A Labour Party spokesman told reporters on Wednesday that the matter had been “dealt with previously”.

He said: “Natalie can speak to her own remarks on that and she has spoken extensively about that case, and I don’t have anything to add to what she has said on that subject.”

Other Labour MPs raised concerns about Ms Elphicke’s political opinions, with one saying that while they thought she had done “really good work” on housing policy, her other views were on the “hard right”.

Another backbencher told PA the decision provided little comfort for those questioning Sir Keir Starmer’s political judgment and showed “cack-handed party management skills”.

They said: “They didn’t need to do this. Now they have a new Labour MP who, unless kept in a sealed room, will be a hostage to fortune between now and the general election. Everything she says and writes will be scrutinised in detail.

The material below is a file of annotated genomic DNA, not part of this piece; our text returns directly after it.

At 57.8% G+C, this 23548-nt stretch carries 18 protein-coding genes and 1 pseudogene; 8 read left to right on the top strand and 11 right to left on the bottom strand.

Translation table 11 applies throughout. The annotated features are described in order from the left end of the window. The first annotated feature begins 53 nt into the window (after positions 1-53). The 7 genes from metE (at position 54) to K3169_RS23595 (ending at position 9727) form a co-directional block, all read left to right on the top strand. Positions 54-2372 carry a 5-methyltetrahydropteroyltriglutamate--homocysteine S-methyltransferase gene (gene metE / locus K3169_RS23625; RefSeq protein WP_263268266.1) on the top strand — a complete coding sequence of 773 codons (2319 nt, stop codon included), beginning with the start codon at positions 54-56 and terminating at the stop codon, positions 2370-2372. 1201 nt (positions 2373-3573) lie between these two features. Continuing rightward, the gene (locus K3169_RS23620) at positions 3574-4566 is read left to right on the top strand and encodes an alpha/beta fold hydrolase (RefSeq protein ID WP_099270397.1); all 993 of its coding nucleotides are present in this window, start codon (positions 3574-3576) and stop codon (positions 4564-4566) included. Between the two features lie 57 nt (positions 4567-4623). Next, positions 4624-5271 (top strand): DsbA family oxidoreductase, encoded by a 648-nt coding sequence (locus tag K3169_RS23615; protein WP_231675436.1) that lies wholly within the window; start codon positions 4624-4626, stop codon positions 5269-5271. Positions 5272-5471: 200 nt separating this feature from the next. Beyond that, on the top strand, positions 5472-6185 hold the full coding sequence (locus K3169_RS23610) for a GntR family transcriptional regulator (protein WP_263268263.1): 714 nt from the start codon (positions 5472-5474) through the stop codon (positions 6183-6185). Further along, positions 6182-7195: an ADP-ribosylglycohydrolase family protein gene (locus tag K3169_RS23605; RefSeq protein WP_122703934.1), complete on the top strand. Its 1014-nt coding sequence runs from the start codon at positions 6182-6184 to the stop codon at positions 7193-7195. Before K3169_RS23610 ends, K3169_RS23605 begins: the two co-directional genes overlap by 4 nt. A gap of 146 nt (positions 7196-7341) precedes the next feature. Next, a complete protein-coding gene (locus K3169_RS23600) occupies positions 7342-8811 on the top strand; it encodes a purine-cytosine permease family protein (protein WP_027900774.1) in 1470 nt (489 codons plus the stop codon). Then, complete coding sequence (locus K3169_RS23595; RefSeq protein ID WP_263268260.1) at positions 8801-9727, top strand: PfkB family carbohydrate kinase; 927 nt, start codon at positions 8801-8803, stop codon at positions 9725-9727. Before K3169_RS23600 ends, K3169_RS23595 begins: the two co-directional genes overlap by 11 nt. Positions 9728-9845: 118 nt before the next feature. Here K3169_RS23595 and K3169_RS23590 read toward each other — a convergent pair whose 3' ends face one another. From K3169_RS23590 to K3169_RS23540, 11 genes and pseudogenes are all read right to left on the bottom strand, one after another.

“Did they really need to do this? The answer is clearly no. Ultimately, if this is the quality of their political decision-making, 20 points ahead and in opposition, then it’s not looking good when they’re in government and under pressure.”

Ms Elphicke said the “key deciding factors” in her defection were housing issues and “the safety and security of our borders”.

Speaking to reporters in Sir Keir’s parliamentary office after Prime Minister’s Questions, she said: “In 2019, the Conservatives stood on a manifesto that was very much centre ground, but under Rishi Sunak they’ve abandoned the centre ground and broken many election promises.

“Meanwhile, under Keir Starmer, Labour have changed. And I think that change is going to bring a much better future for our country, and that’s why I was so keen to join the Labour Party and play my part in bringing that important future forward.”

Charlie Elphicke court case
Former Conservative MP Charlie Elphicke, with MP for Dover Natalie Elphicke, leaving Southwark Crown Court during his trial (Dominic Lipinski/PA)

A year ago, Ms Elphicke used a newspaper column to claim “not only have Labour got no plan of their own to tackle illegal immigration, they simply do not want to” and said Sir Keir “has pledged to rip up our world-leading partnership to remove illegal migrants to Rwanda”.

Asked about her previous criticism of Labour over immigration policy, she said Mr Sunak “was the man who said he would stop the boats” but so far this year there had been “record numbers of small boats arrivals”.